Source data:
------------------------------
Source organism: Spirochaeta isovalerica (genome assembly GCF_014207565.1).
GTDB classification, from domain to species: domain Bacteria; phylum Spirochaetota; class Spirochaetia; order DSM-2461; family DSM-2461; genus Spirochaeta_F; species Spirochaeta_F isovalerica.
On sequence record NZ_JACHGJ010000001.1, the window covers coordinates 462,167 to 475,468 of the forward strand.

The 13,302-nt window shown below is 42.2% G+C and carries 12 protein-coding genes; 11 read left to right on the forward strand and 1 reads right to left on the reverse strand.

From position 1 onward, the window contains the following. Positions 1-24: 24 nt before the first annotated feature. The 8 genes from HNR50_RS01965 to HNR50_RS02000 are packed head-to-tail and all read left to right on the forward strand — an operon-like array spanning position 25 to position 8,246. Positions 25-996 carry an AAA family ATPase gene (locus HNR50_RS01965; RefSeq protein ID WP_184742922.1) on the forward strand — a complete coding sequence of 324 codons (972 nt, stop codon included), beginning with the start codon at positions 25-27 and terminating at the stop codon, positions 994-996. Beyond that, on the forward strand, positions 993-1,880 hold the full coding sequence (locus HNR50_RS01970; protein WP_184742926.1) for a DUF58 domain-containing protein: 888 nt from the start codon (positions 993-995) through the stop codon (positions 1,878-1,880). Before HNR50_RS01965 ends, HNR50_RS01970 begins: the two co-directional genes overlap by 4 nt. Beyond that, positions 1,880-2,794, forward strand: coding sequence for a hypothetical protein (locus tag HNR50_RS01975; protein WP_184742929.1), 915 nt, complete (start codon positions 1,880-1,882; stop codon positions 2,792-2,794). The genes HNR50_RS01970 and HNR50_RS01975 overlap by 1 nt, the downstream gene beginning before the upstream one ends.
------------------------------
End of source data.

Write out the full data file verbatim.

Source organism: Spirochaeta isovalerica (genome assembly GCF_014207565.1).
GTDB classification, from domain to species: domain Bacteria; phylum Spirochaetota; class Spirochaetia; order DSM-2461; family DSM-2461; genus Spirochaeta_F; species Spirochaeta_F isovalerica.
On sequence record NZ_JACHGJ010000001.1, the window covers coordinates 462,167 to 475,468 of the forward strand.

The 13,302-nt window shown below is 42.2% G+C and carries 12 protein-coding genes; 11 read left to right on the forward strand and 1 reads right to left on the reverse strand.

From position 1 onward, the window contains the following. Positions 1-24: 24 nt before the first annotated feature. The 8 genes from HNR50_RS01965 to HNR50_RS02000 are packed head-to-tail and all read left to right on the forward strand — an operon-like array spanning position 25 to position 8,246. Positions 25-996 carry an AAA family ATPase gene (locus HNR50_RS01965; RefSeq protein ID WP_184742922.1) on the forward strand — a complete coding sequence of 324 codons (972 nt, stop codon included), beginning with the start codon at positions 25-27 and terminating at the stop codon, positions 994-996. Beyond that, on the forward strand, positions 993-1,880 hold the full coding sequence (locus HNR50_RS01970; protein WP_184742926.1) for a DUF58 domain-containing protein: 888 nt from the start codon (positions 993-995) through the stop codon (positions 1,878-1,880). Before HNR50_RS01965 ends, HNR50_RS01970 begins: the two co-directional genes overlap by 4 nt. Beyond that, positions 1,880-2,794, forward strand: coding sequence for a hypothetical protein (locus tag HNR50_RS01975; protein WP_184742929.1), 915 nt, complete (start codon positions 1,880-1,882; stop codon positions 2,792-2,794). The genes HNR50_RS01970 and HNR50_RS01975 overlap by 1 nt, the downstream gene beginning before the upstream one ends.